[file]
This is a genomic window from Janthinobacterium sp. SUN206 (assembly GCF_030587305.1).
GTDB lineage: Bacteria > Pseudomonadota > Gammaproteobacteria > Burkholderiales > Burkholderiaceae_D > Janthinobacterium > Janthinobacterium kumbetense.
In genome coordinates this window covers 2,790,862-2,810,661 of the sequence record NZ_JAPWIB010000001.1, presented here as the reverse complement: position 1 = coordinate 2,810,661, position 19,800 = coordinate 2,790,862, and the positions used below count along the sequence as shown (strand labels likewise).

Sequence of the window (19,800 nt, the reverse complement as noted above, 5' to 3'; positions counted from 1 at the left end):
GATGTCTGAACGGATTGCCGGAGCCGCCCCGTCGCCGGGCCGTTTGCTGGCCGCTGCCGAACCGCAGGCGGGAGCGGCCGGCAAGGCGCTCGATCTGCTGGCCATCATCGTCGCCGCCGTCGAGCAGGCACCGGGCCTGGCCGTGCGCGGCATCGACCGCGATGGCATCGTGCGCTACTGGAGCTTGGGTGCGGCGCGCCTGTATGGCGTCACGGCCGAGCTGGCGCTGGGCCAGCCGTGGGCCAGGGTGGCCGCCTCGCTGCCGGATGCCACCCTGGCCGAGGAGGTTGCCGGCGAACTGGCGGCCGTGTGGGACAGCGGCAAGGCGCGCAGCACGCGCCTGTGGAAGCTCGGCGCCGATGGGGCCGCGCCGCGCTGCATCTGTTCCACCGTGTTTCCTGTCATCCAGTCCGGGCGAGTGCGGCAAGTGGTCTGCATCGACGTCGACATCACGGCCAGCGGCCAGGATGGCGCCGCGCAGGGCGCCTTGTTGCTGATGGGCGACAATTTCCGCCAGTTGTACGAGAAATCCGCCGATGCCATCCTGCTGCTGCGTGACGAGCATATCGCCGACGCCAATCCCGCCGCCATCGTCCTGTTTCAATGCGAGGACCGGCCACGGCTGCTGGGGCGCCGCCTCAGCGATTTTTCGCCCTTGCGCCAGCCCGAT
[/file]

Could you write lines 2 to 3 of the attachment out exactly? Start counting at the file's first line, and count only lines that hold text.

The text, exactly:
GTDB lineage: Bacteria > Pseudomonadota > Gammaproteobacteria > Burkholderiales > Burkholderiaceae_D > Janthinobacterium > Janthinobacterium kumbetense.
In genome coordinates this window covers 2,790,862-2,810,661 of the sequence record NZ_JAPWIB010000001.1, presented here as the reverse complement: position 1 = coordinate 2,810,661, position 19,800 = coordinate 2,790,862, and the positions used below count along the sequence as shown (strand labels likewise).